Say What?: KevinH
“How did our beloved nation find itself in this sorry mess? I believe it began not with the Lewinsky affair, but many years earlier. There was plenty of evidence during the first Presidential election that Bill Clinton had a moral problem…..”
“…..As it turns out, character DOES matter. You can’t run a family, let alone a country, without it. How foolish to believe that a person who lacks honesty and moral integrity is qualified to lead a nation and the world! Nevertheless, our people continue to say that the President is doing a good job even if they don’t respect him personally. Those two positions are fundamentally incompatible. In the Book of James the question is posed, “Can both fresh water and salt water flow from the same spring” (James 3:11 NIV). The answer is no…..”
“…..I am left to conclude from these opinions that our greatest problem is not in the Oval Office. It is with the people of this land! We have lost our ability to discern the difference between right and wrong…..”
“…..We are facing a profound moral crisis — not only because one man has disgraced us — but because our people no longer recognize the nature of evil. And when a nation reaches that state of depravity — judgment is a certainty.”
– James Dobson in 1998
“The topic of private vs. public behavior has emerged as perhaps the central moral issue raised by Bill Clinton’s “improper relationship” with Monica Lewinsky. Much of America seems to have succumbed to the notion that what a person does in private has little bearing on his public actions or job performance, even if he is the president of the United States…..”
“…..But the God of the Bible says that what one does in private does matter. Mr. Clinton’s months-long extramarital sexual behavior in the Oval Office now concerns him and the rest of the world, not just his immediate family. If he will lie to or mislead his wife and daughter, those with whom he is most intimate, what “will prevent him from doing the same to the American public?”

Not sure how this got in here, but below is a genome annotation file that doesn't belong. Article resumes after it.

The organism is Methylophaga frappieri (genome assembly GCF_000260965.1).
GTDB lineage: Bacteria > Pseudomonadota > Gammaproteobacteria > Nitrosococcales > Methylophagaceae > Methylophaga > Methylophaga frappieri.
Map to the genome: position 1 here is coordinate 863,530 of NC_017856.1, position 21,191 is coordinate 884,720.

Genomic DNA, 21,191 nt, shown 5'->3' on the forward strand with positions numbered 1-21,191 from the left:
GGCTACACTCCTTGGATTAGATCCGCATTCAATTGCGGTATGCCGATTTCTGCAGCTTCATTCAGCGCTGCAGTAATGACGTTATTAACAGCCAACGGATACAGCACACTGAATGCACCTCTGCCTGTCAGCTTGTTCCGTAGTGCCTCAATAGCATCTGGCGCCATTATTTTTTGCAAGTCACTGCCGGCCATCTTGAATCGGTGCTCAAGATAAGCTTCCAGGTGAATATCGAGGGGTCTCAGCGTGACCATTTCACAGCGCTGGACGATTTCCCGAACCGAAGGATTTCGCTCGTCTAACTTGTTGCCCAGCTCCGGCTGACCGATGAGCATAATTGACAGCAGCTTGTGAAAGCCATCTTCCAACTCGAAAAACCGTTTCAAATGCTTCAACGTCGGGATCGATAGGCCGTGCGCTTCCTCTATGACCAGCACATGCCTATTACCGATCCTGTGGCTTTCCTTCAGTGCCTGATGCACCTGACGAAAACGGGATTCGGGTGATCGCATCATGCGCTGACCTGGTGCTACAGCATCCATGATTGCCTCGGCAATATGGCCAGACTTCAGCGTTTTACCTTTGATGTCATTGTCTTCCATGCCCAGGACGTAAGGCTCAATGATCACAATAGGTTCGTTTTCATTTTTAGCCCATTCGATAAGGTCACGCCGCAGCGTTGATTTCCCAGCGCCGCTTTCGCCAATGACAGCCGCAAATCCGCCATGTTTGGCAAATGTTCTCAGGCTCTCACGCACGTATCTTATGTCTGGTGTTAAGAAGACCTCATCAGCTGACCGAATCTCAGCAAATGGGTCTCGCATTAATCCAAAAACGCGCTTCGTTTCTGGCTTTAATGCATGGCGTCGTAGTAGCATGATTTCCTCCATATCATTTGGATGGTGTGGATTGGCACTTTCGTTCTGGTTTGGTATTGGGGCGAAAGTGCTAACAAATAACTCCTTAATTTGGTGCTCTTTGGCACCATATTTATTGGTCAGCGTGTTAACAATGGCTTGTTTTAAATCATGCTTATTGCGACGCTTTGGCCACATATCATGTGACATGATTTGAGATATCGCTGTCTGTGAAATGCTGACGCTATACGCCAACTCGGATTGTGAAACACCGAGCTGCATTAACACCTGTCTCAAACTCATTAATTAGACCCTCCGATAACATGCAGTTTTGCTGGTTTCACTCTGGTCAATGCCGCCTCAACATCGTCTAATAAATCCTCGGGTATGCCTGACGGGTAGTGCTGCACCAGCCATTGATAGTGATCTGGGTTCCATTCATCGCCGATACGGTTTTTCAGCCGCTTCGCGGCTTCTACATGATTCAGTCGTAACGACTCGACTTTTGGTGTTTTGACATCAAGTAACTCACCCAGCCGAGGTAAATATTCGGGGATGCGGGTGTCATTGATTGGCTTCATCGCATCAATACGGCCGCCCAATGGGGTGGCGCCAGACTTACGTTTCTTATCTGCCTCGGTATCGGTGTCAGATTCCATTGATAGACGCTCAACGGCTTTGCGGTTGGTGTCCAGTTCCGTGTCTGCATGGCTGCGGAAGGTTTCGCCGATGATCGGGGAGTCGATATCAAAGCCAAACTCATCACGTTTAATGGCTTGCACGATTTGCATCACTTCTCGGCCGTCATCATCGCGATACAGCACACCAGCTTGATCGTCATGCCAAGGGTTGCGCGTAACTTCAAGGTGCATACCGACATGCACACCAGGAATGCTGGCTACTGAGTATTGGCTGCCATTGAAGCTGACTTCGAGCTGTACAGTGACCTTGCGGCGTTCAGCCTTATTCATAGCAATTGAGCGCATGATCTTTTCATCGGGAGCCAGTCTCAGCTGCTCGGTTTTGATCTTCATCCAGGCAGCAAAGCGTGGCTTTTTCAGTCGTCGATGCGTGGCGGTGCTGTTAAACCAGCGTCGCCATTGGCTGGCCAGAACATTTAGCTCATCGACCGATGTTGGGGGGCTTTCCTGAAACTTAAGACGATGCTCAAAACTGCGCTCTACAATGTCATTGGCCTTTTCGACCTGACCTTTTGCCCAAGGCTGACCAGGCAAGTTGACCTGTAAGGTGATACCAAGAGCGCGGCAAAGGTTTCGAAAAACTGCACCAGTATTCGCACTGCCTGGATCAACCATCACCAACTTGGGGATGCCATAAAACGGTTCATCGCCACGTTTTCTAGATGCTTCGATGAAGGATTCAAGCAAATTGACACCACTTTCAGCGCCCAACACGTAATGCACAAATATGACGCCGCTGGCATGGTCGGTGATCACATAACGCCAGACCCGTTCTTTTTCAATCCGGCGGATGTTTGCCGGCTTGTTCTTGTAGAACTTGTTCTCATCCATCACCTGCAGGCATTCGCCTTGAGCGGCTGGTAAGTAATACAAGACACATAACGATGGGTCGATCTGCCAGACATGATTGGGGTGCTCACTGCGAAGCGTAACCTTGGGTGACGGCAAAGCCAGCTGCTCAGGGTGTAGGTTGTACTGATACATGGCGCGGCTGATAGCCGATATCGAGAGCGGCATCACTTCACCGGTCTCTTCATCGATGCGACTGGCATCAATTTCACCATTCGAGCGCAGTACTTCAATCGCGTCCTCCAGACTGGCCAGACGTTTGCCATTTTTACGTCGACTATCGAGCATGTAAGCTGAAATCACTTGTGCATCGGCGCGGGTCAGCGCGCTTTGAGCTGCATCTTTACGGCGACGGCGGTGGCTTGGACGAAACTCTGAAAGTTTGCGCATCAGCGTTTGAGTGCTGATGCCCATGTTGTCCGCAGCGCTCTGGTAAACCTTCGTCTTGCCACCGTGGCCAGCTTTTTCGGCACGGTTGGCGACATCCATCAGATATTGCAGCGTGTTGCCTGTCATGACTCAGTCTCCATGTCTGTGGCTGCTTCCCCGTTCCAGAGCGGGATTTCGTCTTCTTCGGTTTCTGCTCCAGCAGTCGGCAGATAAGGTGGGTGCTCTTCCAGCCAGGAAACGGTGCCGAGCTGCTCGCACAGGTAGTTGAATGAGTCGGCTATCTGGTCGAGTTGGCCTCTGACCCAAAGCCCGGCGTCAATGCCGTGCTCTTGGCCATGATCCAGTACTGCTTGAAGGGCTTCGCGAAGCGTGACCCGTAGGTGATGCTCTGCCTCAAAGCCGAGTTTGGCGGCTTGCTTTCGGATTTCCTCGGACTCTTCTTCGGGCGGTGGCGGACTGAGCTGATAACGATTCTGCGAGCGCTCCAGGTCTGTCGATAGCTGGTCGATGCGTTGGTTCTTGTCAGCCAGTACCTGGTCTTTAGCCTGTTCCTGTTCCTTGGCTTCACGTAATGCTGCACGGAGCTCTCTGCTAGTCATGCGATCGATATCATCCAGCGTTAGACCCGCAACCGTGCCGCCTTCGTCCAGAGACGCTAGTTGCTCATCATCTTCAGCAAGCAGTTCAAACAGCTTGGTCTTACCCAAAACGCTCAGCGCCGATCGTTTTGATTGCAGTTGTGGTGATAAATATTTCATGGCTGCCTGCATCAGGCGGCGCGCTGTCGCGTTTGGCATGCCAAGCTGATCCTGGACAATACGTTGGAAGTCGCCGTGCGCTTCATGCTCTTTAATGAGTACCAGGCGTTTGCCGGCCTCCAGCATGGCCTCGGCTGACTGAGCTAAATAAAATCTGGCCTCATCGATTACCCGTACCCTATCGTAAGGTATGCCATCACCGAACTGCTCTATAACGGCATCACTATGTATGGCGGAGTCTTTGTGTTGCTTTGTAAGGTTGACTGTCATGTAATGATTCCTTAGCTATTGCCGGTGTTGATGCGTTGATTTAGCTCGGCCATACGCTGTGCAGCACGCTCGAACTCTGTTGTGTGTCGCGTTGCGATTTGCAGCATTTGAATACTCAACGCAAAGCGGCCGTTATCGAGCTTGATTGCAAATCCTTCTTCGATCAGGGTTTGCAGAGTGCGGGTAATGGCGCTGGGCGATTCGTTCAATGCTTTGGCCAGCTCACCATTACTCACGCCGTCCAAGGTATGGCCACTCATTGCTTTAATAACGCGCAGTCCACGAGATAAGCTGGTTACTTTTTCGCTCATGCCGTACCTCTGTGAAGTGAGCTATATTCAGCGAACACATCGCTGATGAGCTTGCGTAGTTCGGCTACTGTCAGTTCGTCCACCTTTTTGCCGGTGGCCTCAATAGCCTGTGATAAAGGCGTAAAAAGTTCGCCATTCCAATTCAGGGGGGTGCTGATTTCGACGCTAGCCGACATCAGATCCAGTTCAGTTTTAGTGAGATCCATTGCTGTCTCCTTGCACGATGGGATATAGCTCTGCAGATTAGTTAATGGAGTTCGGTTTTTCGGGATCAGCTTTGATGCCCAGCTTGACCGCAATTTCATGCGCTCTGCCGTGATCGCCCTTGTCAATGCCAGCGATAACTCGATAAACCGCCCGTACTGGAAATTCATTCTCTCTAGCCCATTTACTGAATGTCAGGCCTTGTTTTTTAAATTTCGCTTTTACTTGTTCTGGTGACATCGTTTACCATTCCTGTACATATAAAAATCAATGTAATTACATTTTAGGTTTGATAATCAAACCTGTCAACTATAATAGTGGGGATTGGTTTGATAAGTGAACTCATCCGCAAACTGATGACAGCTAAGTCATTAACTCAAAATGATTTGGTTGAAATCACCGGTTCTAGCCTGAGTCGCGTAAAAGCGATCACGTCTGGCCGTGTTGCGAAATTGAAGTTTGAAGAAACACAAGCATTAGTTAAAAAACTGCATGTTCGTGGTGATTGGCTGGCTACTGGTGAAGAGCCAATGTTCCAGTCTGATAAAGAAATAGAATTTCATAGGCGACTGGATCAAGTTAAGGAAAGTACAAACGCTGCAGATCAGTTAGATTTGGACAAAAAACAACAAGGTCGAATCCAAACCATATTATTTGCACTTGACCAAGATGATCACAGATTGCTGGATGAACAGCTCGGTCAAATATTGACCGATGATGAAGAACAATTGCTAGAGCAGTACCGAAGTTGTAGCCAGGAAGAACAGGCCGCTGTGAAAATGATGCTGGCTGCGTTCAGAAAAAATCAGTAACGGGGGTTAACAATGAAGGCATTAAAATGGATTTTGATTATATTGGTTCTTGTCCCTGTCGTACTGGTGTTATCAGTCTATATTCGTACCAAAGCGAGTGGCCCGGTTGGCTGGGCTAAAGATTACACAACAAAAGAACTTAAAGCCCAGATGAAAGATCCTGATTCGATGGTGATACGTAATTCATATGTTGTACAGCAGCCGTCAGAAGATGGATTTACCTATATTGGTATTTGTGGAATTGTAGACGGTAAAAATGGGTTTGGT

Private conduct does have public consequences.”
– Franklin Graham in 1998
“What we have come to find out, however, is that we have a man in the White House who has for his life a habit in which he has engaged and that habit is a habit of lying and deception and hypocrisy…..”
“…..To put it simply, to have a ruler who is a liar is an extremely serious matter. In Proverbs 29:12, God says, ‘If a ruler is given to lies’ – this is translated a number of ways, but this is the basic Hebrew of it, ‘If a ruler is given to lies, all his servants become wicked’…..”
“…..We’ve got a problem here. God’s given us up. That’s what it says. When a society reaches the place where all the sins in verses 29 to 31 are normalized, where all those sins are practiced, even though we know the righteous judgment of God and that those who do those things are deserving of death, we not only do them, but we applaud the doing, and it’s not just on the Jerry Springer show that we applaud it, we approve of it in the White House. Why? Because it’s a reflection of how we behave…..”
“…..I just am praying that maybe this whole thing could be an unbelievable wake-up call to this society, to chase it back toward truth, when the house of cards built by lies begins to collapse. But let’s be people of the truth.”
– John MacArthur in 1998
“Our founding fathers understood the absolute necessity for this nation to elect moral and upright statesmen to lead the people. Listen to the words of James Madison, from the Federalist #57, and pray that God will again rise up men and women who will embrace their roles with dignity, faith, and truth: ‘The aim of every political constitution is, or ought to be, first to obtain for rulers men who possess most wisdom to discern, and most virtue to pursue, the common good of the society; and in the next place, to take the most effectual precautions for keeping them virtuous whilst they continue to hold their public trust.”